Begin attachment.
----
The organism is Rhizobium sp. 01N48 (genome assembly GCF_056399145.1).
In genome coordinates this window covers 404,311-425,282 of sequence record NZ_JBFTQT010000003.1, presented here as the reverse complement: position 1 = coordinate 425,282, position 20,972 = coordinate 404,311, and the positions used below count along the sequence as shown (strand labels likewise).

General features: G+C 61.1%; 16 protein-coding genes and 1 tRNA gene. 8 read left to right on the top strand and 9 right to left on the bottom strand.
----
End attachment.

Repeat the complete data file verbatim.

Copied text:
The organism is Rhizobium sp. 01N48 (genome assembly GCF_056399145.1).
In genome coordinates this window covers 404,311-425,282 of sequence record NZ_JBFTQT010000003.1, presented here as the reverse complement: position 1 = coordinate 425,282, position 20,972 = coordinate 404,311, and the positions used below count along the sequence as shown (strand labels likewise).

General features: G+C 61.1%; 16 protein-coding genes and 1 tRNA gene. 8 read left to right on the top strand and 9 right to left on the bottom strand.